"Man of the House" is a one-screen multiplex.
It's got a lot of small movies bouncing around inside it, but there's no big movie on the outside.
Let's see, there's a rogue-FBI-agent thriller.
Tommy Lee Jones takes down a college mascot as easily as he takes charge of "Man of the House."
(Van Redin -- Columbia Pictures)
Hmmm, there's the salty-old-guy-in-the-house-of-youth comedy.
Oh, and the cheerleaders-are-groovy-and-wise parable.
But what about the oldsters-fall-in-love drama?
And the African-American-minister musical?
And, finally, there's a dad-daughter-reconciliation number.
Familiar, all of them, but the one thing that qualifies "Man of the House" as unique is Tommy Lee Jones's face. Has this guy got a mug or what, and does the director, Stephen Herek, use it or what? It's really his only comic resource, that great, weathered deadpan with its fissures and arroyos graven into the flesh, its bags and crow's feet, its downward-thrusting eyebrows and its sad wisdom. Whenever Herek doesn't know what to do -- and that's frequently -- he cuts to Jones, radiating world-weariness with the aplomb of Fred Astaire, and it's always funny.
Jones is cast (brilliantly) as Roland Sharp, legendary Texas Ranger, and boy would I like to see Tommy Lee Jones in a real Texas Ranger movie. He looks great following the Ranger dress code, in jeans and boots, starched white shirt and black tie signifying the rigidity of his moral view, the cool star-in-circle badge, ivory-gripped .45 automatic in dressy gun belt and holster and enough hat to cover the Hill Country. We first meet Sharp expressing his invincibility by taking down a meth lab and capturing a bad boy without sweating a drop or missing a beat. He looks like Dirty Harry on steroids.
The bad guy, as it turns out, is a potential witness against a bigger bad guy and is quickly killed. By chance -- this sets up the movie -- the killer is seen by five University of Texas cheerleaders. The Rangers are charged with keeping them safe until the killer is caught, and thus Jones's Sharp moves into the off-campus Austin house where the cute young women live.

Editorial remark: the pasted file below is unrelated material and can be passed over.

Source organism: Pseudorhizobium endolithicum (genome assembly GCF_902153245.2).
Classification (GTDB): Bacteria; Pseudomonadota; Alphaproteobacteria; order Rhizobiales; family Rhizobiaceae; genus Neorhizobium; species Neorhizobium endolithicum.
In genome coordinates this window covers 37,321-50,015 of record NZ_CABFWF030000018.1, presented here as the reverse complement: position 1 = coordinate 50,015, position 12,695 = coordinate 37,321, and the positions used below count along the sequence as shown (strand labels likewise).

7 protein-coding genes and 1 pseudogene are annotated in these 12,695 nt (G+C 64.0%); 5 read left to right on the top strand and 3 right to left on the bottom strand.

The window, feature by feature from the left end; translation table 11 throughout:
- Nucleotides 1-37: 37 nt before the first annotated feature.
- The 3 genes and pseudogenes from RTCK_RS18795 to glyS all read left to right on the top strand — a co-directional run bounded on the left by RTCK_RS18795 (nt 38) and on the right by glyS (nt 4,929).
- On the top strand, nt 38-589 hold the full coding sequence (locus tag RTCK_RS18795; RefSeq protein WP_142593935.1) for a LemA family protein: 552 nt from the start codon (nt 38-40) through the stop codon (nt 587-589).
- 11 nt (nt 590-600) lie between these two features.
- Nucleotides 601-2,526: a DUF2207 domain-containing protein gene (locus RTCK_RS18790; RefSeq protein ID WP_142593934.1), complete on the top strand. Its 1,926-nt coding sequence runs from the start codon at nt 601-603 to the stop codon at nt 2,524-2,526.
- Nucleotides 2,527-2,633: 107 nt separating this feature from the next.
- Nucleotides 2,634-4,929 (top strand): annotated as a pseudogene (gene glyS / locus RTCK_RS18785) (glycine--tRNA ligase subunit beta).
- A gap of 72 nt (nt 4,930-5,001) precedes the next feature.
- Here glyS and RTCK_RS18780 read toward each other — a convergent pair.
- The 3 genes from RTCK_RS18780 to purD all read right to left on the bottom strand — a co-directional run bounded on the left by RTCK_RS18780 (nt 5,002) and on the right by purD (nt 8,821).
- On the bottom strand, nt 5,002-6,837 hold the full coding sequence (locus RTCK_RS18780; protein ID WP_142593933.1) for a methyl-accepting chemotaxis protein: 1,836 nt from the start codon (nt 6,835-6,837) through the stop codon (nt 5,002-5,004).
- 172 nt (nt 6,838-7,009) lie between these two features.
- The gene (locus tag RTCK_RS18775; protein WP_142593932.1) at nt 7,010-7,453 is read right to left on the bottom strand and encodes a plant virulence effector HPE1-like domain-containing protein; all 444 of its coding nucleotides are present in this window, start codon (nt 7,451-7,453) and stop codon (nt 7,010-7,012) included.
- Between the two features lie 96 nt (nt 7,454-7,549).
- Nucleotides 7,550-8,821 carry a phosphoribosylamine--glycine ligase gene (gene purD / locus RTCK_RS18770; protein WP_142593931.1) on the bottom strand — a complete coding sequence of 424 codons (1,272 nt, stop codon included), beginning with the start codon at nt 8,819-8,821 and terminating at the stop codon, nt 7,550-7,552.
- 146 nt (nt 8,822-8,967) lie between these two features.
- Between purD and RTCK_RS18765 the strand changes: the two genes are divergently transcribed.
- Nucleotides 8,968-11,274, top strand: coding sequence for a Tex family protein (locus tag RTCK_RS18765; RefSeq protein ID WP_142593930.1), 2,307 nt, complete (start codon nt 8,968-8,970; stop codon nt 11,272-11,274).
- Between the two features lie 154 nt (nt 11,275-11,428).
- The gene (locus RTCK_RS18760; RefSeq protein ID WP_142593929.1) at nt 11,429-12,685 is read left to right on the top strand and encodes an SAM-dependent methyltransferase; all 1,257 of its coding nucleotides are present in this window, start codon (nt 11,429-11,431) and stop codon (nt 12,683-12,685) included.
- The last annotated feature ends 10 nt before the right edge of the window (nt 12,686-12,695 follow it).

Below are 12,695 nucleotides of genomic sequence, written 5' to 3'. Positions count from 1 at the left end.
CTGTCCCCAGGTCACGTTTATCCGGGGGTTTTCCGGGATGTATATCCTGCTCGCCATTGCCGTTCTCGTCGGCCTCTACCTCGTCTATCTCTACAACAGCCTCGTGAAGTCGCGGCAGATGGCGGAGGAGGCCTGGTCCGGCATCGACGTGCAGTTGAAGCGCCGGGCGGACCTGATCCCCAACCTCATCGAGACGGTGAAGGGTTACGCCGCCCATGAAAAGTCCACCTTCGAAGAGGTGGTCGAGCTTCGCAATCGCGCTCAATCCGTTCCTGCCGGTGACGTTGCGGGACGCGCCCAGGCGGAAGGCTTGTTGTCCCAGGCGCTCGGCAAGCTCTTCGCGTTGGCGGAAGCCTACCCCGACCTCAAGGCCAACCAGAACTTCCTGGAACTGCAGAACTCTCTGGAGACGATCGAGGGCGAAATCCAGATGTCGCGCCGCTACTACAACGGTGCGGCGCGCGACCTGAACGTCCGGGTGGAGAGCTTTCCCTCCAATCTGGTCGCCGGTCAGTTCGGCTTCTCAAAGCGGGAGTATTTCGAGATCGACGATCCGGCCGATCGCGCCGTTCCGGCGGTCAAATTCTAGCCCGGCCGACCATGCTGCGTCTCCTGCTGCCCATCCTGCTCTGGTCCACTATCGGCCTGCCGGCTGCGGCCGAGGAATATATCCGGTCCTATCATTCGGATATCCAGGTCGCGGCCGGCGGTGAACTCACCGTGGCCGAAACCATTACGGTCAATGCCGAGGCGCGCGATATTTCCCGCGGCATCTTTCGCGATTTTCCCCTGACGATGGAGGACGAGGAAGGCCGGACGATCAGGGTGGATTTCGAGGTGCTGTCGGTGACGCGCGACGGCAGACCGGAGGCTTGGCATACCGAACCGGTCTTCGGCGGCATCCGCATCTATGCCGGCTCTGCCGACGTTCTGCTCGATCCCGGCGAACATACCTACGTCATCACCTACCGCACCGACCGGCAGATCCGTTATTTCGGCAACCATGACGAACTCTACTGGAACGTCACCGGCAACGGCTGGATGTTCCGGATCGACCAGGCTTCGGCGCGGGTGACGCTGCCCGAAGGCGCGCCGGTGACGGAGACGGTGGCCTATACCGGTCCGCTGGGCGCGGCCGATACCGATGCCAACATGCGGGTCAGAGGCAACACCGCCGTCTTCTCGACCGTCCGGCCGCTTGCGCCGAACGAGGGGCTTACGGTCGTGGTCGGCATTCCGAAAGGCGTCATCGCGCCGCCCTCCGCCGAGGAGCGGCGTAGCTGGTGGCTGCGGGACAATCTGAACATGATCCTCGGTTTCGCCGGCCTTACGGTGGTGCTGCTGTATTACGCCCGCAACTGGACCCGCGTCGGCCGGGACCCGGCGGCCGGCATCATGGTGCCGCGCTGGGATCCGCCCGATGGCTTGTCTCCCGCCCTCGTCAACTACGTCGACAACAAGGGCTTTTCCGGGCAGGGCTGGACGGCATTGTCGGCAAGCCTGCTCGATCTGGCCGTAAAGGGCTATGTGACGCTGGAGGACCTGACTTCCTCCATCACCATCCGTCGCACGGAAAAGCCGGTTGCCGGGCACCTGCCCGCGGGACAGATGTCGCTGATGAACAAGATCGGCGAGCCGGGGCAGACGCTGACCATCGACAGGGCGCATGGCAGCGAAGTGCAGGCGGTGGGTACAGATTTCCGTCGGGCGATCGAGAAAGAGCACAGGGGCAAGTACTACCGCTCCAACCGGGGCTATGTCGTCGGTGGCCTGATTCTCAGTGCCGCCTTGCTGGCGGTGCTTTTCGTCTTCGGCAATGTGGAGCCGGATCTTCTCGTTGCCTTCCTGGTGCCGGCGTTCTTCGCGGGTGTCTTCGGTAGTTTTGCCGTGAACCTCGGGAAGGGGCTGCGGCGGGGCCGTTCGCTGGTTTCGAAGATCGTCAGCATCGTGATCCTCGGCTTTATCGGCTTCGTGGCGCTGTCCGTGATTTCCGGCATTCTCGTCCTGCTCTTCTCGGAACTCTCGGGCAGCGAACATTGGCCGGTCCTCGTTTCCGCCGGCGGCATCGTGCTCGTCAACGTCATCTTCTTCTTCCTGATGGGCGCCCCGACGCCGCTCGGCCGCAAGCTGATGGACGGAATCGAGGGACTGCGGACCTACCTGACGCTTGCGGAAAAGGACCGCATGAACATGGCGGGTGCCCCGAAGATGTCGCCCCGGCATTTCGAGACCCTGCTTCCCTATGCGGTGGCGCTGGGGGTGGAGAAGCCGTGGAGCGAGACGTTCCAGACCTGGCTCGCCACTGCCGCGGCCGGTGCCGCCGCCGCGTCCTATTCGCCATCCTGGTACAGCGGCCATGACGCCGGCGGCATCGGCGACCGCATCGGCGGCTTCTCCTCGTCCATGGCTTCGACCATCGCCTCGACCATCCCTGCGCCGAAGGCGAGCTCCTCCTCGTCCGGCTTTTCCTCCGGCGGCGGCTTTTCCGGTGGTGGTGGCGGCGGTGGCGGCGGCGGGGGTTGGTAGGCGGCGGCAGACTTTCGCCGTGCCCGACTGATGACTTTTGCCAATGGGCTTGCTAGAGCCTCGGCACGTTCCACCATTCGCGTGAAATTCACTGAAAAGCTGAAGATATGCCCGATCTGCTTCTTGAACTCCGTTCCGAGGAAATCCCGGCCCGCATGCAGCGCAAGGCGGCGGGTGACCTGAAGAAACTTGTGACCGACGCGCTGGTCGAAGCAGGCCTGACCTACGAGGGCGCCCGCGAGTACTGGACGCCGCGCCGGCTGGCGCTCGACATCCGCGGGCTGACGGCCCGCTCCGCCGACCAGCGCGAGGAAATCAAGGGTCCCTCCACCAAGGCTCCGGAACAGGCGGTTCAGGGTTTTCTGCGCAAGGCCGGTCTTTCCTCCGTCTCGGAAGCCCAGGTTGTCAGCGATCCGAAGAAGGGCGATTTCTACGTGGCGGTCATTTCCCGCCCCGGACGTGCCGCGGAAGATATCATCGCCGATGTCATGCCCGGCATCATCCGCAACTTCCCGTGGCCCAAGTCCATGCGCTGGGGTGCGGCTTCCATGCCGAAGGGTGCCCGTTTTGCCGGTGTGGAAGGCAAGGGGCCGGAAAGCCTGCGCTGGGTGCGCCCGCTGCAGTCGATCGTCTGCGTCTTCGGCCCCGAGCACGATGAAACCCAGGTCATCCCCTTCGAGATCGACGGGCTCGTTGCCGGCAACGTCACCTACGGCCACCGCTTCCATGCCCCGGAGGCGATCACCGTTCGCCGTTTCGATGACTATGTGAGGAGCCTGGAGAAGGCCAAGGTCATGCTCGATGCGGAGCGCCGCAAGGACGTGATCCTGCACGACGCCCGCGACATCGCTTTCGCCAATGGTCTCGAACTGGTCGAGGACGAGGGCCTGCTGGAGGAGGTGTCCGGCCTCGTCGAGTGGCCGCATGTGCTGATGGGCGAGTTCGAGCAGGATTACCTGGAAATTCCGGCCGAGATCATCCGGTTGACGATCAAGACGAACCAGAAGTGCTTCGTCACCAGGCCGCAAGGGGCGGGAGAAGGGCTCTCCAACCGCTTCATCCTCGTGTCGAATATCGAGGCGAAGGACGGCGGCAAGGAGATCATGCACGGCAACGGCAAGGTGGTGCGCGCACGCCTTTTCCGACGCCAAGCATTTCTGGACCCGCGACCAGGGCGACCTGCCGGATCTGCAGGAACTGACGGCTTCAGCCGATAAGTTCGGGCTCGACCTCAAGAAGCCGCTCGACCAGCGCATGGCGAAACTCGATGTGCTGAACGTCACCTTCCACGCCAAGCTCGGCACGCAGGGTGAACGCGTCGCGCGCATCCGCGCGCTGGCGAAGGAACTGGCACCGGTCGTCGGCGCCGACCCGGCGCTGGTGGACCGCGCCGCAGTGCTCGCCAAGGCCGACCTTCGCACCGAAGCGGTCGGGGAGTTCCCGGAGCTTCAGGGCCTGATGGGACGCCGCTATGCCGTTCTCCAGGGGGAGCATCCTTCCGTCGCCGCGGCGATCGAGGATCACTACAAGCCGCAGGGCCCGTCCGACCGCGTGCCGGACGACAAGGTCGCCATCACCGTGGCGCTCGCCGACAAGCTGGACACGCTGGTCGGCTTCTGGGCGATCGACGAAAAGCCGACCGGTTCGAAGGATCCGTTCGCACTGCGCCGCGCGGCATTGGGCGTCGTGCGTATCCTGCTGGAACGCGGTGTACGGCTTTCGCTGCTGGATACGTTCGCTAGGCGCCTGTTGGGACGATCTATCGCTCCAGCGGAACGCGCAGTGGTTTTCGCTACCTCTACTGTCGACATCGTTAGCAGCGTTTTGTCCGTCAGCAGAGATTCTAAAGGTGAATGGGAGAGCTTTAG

That is the first of many dislocations in "Man of the House." From a fairly violent modern urban thriller, it's just mutated, in the space of four minutes, into that cute cheerleader thang. The girls -- who could have guessed it? -- are spunky, sassy, restless, hormonally provoked, eager, funny and not about to listen to this old goat who pretends to have all the answers. Moreover, although the film is PG-13 rated, the girls insist on showing as much of themselves as is humanly possible without nudging into R territory, so we are very much situated on what might be called a navel installation.
It's all right. Jones has always had superb comic timing, and the young women -- Kelli Garner, Vanessa Ferlito, Monica Keena, Christina Milian and Paula Garces -- are intensely adorable. He finds their culture baffling and they find his annoying. The film isn't particularly respectful of cheerleading -- that's hard work and demands sublime athletic skills as well as Dentyne-perfect smiles and cute rear ends -- and its evocation of college life isn't very convincing. At the most basic level, though, this is the most enjoyable of the several movies that take over the screen.
But that movie disappears just as quickly as the urban thriller. Suddenly, for what has to be audience demographic reasons, we're in an African American church where Cedric the Entertainer is holding forth as a kind of voluble charlatan who was once a cheerleader himself, a direction that serves only to justify an otherwise extraneous scene in which the five cheerleaders show off their chops and the old devil responds with his, in a kind of ordeal by splits and cartwheel.
That movie vanishes quickly, too. The next one lugs in Anne Archer as a lit professor and love interest for Jones. Their eyebrows point in the same direction -- 45 degrees downward -- and match perfectly, so you know this relationship will prosper. But then her 15 minutes are over and the movie diverts to its fifth personality as a parenting essay, during which Jones the dad tries to rekindle a relationship with his estranged daughter (Shannon Marie Woodward).
Finally, the first movie -- bad guys, guns, bags of money -- makes a reappearance. By that time, you may not care. The many personalities of "Man of the House" have long since grown tiresome.
Man of the House (97 minutes, at area theaters) is rated PG-13 for violence and sexual content.